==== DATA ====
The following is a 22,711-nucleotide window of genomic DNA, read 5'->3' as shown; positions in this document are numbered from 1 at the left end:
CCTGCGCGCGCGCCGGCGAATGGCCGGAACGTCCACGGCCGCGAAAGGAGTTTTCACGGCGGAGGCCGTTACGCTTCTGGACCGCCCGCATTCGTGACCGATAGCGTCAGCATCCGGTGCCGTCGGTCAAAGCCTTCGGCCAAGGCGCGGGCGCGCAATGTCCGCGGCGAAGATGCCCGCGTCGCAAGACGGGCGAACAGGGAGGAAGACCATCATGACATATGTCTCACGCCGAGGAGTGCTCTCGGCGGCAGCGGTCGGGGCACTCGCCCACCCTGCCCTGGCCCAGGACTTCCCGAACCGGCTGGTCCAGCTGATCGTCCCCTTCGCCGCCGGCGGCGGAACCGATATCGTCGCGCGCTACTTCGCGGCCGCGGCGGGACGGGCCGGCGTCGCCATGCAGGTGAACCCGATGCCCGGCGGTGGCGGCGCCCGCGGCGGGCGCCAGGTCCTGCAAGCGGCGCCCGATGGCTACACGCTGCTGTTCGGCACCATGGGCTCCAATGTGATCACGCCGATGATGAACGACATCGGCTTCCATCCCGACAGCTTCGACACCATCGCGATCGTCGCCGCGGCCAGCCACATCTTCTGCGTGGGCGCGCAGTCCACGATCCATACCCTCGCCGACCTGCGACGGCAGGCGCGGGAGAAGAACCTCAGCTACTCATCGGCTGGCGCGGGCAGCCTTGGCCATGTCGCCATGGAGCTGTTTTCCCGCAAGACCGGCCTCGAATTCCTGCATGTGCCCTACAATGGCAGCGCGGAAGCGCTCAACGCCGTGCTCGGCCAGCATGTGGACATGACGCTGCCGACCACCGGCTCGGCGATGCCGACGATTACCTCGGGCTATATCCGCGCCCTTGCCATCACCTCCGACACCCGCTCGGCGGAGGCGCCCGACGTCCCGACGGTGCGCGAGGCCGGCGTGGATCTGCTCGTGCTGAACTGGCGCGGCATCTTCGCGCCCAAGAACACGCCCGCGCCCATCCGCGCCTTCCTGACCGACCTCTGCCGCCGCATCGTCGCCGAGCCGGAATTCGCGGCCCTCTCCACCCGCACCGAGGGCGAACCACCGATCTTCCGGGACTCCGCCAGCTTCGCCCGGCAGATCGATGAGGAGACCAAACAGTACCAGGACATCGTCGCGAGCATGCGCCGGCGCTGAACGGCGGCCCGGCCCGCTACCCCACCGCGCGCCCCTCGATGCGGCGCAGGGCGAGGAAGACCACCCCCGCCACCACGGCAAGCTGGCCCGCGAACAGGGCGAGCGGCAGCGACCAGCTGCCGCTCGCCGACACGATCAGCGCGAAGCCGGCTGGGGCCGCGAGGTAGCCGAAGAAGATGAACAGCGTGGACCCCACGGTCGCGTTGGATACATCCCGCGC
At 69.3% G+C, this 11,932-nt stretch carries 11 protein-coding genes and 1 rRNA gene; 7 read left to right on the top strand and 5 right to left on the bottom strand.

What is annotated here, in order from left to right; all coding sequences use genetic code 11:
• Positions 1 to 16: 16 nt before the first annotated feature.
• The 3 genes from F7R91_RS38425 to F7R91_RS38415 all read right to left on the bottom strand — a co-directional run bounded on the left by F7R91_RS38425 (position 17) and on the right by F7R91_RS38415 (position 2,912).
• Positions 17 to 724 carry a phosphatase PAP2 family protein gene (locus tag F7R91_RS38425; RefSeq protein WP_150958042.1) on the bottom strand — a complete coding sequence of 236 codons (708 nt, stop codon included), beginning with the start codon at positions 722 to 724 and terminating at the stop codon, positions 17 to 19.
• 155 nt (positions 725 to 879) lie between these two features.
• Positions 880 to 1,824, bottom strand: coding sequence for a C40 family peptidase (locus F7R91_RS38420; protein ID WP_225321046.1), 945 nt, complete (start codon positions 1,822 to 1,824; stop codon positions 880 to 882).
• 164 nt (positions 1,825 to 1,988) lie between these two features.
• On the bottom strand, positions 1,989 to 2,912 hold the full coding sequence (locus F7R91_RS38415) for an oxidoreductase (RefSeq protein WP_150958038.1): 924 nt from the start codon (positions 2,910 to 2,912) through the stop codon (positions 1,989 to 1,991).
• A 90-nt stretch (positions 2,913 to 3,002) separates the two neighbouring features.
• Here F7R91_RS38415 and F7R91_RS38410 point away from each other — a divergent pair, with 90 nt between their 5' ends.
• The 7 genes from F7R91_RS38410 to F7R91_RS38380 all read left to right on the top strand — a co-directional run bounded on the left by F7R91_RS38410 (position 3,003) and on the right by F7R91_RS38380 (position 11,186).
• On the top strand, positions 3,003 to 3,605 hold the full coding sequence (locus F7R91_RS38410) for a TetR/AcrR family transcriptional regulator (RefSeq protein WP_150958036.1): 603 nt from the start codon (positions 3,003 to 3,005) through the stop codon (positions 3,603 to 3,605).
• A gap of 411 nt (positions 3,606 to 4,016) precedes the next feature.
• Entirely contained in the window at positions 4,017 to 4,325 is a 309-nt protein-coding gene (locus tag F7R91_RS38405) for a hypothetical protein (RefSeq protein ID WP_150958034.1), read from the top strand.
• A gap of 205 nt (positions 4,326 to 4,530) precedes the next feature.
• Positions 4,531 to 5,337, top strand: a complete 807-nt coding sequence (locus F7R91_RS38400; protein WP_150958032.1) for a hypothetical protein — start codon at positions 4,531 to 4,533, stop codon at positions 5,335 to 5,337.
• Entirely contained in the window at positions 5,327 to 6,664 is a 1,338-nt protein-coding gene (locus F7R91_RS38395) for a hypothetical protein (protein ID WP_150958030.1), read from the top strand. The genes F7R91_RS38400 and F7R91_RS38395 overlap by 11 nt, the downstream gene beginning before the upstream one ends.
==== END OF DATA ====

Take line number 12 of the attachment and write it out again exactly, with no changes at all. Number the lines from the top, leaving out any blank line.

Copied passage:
• A 90-nt stretch (positions 2,913 to 3,002) separates the two neighbouring features.